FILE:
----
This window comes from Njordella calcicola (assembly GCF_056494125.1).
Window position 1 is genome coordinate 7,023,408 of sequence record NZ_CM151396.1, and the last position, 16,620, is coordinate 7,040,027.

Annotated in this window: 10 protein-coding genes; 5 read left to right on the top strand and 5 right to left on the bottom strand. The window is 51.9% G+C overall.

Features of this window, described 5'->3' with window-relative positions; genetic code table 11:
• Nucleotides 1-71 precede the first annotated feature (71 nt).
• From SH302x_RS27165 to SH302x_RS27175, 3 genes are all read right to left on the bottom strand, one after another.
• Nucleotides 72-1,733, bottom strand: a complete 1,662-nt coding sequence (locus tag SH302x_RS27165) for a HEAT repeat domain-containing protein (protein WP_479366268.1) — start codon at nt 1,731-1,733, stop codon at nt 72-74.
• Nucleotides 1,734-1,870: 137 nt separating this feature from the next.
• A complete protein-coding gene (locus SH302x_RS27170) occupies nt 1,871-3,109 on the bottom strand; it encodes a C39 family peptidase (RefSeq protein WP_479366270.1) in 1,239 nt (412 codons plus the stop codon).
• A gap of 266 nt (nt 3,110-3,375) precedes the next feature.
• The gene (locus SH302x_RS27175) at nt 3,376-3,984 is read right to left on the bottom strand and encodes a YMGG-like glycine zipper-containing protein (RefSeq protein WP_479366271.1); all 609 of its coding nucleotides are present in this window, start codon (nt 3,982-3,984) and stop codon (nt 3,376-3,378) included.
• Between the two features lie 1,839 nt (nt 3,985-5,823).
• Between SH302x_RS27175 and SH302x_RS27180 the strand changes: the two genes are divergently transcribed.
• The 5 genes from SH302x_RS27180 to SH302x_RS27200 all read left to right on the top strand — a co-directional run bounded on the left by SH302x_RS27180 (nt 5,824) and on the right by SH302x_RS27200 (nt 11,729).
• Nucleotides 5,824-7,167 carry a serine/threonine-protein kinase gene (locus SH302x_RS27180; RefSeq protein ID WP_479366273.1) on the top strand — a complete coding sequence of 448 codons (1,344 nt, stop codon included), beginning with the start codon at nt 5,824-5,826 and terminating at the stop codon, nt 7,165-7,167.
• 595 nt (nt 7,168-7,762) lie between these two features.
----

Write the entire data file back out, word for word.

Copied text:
This window comes from Njordella calcicola (assembly GCF_056494125.1).
Window position 1 is genome coordinate 7,023,408 of sequence record NZ_CM151396.1, and the last position, 16,620, is coordinate 7,040,027.

Annotated in this window: 10 protein-coding genes; 5 read left to right on the top strand and 5 right to left on the bottom strand. The window is 51.9% G+C overall.

Features of this window, described 5'->3' with window-relative positions; genetic code table 11:
• Nucleotides 1-71 precede the first annotated feature (71 nt).
• From SH302x_RS27165 to SH302x_RS27175, 3 genes are all read right to left on the bottom strand, one after another.
• Nucleotides 72-1,733, bottom strand: a complete 1,662-nt coding sequence (locus tag SH302x_RS27165) for a HEAT repeat domain-containing protein (protein WP_479366268.1) — start codon at nt 1,731-1,733, stop codon at nt 72-74.
• Nucleotides 1,734-1,870: 137 nt separating this feature from the next.
• A complete protein-coding gene (locus SH302x_RS27170) occupies nt 1,871-3,109 on the bottom strand; it encodes a C39 family peptidase (RefSeq protein WP_479366270.1) in 1,239 nt (412 codons plus the stop codon).
• A gap of 266 nt (nt 3,110-3,375) precedes the next feature.
• The gene (locus SH302x_RS27175) at nt 3,376-3,984 is read right to left on the bottom strand and encodes a YMGG-like glycine zipper-containing protein (RefSeq protein WP_479366271.1); all 609 of its coding nucleotides are present in this window, start codon (nt 3,982-3,984) and stop codon (nt 3,376-3,378) included.
• Between the two features lie 1,839 nt (nt 3,985-5,823).
• Between SH302x_RS27175 and SH302x_RS27180 the strand changes: the two genes are divergently transcribed.
• The 5 genes from SH302x_RS27180 to SH302x_RS27200 all read left to right on the top strand — a co-directional run bounded on the left by SH302x_RS27180 (nt 5,824) and on the right by SH302x_RS27200 (nt 11,729).
• Nucleotides 5,824-7,167 carry a serine/threonine-protein kinase gene (locus SH302x_RS27180; RefSeq protein ID WP_479366273.1) on the top strand — a complete coding sequence of 448 codons (1,344 nt, stop codon included), beginning with the start codon at nt 5,824-5,826 and terminating at the stop codon, nt 7,165-7,167.
• 595 nt (nt 7,168-7,762) lie between these two features.